Option 2 also keeps hardware designs simpler, allowing for cheaper hardware than would be required if complicated encapsulation and extraction techniques had to be implemented.
Fortunately the folks on the standards body (INCITS T11 FC-BB-5) decided on option 2.
Jumbo to the Rescue
But in order to go with option 2, we need to invent larger Ethernet frames. Well actually we don’t need to invent them because they already exist and are called Jumbo Frames. Baby Jumbo frames (~2.5KB) provide enough space, plus some headroom for FCoE frames.
The diagram below shows an FC frame encapsulated within an FCoE frame.
Please feel free to correct the above diagram if its incorrect or unclear….
Although Jumbo Frames are not an officially recognised IEEE 802 standard, in fact due to technical reason they likely never will be, they are extremely widely implemented, well understood and about as standard as anything non-standard can be. In fact, if jumbo frames did not exist, they would have to be invented to enable FCoE networks.
The same comment that came in from a reader talked about poor framing efficiency in FCoE. Lets take a quick look at this while we’re here.
Data is protocol overhead
By “framing efficiency” we mean the number of control bytes sent versus total number of data byes sent. A protocol with a high percentage of control bytes would be seen as inefficient. Because of going with option 2 from above, FCoE actually has quite good framing efficiency, as it doesn’t carry baggage required to reassemble an FC frame from multiple FCoE frames.
I’ve heard it said that to techie people data is protocol overhead 😉
Keep your hands off my bandwidth
Another reader has recently asked the following question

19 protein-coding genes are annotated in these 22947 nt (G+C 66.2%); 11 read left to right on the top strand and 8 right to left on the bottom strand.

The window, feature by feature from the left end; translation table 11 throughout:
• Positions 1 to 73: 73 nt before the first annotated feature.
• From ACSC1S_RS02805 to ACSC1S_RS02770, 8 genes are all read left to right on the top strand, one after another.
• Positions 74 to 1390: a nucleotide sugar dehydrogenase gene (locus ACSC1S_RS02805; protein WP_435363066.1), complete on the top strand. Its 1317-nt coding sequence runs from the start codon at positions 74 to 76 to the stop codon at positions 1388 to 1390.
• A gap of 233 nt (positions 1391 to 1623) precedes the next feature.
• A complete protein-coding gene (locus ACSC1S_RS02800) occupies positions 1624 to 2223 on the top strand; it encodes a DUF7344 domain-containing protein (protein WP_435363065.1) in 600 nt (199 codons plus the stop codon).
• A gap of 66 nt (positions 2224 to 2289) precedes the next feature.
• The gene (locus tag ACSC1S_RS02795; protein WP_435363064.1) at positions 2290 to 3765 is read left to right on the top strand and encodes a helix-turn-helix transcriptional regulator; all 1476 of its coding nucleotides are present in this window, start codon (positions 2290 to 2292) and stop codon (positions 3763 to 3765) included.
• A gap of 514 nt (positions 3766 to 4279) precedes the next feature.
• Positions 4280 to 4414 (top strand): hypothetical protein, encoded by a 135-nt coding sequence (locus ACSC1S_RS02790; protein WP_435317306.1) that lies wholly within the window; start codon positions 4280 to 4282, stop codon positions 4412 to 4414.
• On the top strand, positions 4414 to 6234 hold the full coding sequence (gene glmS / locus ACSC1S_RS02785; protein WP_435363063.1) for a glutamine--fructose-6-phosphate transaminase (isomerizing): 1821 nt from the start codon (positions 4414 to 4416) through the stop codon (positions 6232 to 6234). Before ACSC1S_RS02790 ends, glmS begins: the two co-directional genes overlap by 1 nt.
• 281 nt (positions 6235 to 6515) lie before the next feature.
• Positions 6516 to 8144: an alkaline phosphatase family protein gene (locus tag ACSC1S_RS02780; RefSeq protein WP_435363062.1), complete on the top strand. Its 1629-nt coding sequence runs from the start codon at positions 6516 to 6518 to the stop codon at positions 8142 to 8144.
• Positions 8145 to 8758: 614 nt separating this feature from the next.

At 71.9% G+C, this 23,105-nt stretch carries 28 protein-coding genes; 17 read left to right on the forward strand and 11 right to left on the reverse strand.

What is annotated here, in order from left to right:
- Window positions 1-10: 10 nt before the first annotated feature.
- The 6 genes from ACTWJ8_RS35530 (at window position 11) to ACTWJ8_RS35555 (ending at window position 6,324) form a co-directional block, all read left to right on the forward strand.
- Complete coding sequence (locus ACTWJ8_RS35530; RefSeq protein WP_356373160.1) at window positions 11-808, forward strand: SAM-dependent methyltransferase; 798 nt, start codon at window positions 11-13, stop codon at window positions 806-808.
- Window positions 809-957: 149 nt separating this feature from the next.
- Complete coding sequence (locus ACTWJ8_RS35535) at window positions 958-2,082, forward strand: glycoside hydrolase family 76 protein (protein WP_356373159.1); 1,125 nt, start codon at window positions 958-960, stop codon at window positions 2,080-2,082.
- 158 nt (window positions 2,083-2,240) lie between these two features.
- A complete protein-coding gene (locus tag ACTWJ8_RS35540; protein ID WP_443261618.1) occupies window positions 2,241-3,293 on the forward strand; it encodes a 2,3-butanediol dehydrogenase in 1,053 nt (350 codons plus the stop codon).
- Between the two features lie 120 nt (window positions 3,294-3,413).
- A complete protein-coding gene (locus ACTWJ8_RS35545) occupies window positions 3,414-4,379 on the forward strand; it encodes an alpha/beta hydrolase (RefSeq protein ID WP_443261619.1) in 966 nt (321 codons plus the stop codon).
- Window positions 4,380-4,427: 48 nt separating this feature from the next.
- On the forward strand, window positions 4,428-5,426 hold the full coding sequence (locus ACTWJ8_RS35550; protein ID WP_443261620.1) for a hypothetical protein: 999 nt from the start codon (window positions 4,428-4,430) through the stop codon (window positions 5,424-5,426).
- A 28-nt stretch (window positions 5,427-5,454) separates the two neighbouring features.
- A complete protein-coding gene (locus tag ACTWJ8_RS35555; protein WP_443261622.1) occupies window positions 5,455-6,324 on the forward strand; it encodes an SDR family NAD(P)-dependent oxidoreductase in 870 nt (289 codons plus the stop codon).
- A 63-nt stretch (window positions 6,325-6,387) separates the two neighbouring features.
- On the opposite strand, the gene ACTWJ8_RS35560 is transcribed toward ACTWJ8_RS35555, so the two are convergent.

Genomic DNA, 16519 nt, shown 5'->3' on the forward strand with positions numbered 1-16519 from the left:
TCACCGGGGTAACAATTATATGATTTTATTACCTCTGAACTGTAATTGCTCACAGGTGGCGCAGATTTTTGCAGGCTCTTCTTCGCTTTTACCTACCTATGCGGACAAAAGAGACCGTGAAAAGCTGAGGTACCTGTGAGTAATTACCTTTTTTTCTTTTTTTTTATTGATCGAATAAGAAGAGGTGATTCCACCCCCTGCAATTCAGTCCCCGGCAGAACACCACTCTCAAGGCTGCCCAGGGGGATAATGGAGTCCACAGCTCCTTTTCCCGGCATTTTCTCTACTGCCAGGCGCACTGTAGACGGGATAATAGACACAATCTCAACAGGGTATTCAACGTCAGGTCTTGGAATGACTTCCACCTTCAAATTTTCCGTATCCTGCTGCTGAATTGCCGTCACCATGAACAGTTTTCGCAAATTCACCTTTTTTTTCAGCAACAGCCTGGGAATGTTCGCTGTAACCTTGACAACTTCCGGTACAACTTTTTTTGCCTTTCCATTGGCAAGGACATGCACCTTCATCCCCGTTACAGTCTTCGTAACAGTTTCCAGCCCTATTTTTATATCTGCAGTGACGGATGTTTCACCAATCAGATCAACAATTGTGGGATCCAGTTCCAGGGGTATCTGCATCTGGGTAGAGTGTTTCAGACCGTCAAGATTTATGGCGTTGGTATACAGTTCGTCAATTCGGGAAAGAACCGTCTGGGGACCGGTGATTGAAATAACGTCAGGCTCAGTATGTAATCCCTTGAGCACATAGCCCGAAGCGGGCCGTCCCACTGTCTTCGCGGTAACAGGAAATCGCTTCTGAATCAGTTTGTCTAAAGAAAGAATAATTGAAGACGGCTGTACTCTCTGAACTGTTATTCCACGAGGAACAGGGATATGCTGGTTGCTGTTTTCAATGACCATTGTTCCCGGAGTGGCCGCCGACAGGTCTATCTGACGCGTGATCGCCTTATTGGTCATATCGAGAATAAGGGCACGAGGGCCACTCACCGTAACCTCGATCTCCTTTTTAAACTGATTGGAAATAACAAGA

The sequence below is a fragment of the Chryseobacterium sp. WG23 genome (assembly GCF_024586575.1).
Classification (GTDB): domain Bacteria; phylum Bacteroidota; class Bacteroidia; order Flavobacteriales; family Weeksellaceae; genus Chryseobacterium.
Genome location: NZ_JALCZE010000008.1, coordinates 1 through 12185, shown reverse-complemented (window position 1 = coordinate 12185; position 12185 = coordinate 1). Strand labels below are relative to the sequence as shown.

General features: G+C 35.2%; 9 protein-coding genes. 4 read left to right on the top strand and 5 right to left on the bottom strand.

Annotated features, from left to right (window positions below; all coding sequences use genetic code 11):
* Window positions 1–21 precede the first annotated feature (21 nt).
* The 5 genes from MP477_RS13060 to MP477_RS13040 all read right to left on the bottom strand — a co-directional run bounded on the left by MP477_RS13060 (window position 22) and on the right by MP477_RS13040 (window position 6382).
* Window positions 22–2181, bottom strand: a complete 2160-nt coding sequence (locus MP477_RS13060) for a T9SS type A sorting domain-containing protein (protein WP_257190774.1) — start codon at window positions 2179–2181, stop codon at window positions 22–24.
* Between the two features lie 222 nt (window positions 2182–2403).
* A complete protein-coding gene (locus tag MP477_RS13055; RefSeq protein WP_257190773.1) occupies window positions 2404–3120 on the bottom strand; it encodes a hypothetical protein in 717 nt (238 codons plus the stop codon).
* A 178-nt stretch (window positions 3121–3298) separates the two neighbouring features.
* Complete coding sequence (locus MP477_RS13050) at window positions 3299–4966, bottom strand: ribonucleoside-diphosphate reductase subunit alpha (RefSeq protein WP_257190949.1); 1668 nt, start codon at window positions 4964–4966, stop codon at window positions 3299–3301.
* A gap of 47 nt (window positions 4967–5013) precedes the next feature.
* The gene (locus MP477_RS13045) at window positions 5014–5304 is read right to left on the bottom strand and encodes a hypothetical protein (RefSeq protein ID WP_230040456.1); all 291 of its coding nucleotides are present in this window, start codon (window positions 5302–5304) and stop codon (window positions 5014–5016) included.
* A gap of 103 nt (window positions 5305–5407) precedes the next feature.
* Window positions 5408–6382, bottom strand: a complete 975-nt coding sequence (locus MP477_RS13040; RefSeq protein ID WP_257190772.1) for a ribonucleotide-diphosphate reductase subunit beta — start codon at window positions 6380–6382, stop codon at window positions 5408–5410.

“….how is the IP traffic and the FCoE traffic kept from consuming one another’s bandwidth…”.
The answer is to do with Ethernet Priorities and I touched on them in a previous post and in the comments to that post, but while we’re here with the diagram above lets add a bit more meat to the answer.
I’ve written VLAN Tag in the above diagram, lets break it open a little more –
The above is a representation of an 802.1Q VLAN field. This field also lists the Ethernet Priority (technically referred to as the Priority Code Point or PCP). This is leveraged by Priority based Flow Control as discussed in earlier posts and is absolutely critical in the implementation of a lossless fabric, without which FCoE would be dead in the water. PCP can be between 0-7 and each type of traffic will be encoded with its own PCP allowing features such as losslessness and bandwidth allocation etc to be implemented. FCoE would have one value, iSCSI another etc…..
Hope that helps clear some things up. Let me know if you have any more questions. I’m enjoying the discussion that this is generating, and don’t be embarrassed about asking questions(obviously I don’t know all the answers but Im sure somebody out there will).